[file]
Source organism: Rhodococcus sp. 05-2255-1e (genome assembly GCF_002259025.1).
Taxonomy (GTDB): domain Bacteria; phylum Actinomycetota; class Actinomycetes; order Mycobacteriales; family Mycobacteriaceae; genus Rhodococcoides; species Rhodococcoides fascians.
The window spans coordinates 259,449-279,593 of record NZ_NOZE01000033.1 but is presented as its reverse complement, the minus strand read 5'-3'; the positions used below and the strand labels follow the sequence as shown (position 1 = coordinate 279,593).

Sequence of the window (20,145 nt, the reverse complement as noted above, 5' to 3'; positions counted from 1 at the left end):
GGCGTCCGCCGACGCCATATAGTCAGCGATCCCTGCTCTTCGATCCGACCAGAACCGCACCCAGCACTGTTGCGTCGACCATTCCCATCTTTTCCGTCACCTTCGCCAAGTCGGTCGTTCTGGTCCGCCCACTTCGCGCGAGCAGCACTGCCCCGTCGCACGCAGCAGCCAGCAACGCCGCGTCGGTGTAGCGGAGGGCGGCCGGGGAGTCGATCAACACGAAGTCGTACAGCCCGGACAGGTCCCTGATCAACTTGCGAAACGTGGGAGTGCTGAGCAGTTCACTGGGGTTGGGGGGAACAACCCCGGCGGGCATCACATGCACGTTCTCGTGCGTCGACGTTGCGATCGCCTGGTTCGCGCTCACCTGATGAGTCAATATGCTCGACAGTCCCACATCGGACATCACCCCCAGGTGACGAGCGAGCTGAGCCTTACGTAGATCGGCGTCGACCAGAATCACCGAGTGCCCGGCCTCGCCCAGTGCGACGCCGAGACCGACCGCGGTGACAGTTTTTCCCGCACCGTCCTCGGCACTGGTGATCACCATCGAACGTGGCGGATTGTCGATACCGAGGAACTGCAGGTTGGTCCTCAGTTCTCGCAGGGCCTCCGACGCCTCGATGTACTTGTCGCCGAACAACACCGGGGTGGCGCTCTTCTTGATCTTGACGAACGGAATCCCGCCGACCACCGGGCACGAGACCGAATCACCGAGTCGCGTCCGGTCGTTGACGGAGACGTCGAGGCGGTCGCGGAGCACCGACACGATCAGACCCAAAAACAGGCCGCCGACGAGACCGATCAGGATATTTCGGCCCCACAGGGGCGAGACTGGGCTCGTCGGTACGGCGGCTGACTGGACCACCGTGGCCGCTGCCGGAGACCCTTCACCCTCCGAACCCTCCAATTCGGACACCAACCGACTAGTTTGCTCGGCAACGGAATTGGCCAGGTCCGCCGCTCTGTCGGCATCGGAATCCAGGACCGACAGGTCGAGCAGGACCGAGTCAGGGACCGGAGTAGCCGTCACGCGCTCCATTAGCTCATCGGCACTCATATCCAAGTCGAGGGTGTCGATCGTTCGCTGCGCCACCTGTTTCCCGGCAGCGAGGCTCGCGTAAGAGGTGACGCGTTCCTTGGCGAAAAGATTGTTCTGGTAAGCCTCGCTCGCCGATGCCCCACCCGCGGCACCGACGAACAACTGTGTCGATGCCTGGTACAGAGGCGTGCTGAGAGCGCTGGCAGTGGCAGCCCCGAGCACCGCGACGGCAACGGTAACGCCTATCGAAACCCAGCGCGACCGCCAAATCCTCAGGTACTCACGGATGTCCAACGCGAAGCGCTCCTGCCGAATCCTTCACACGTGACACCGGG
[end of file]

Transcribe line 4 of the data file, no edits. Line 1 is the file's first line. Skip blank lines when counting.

Sequence of the window (20,145 nt, the reverse complement as noted above, 5' to 3'; positions counted from 1 at the left end):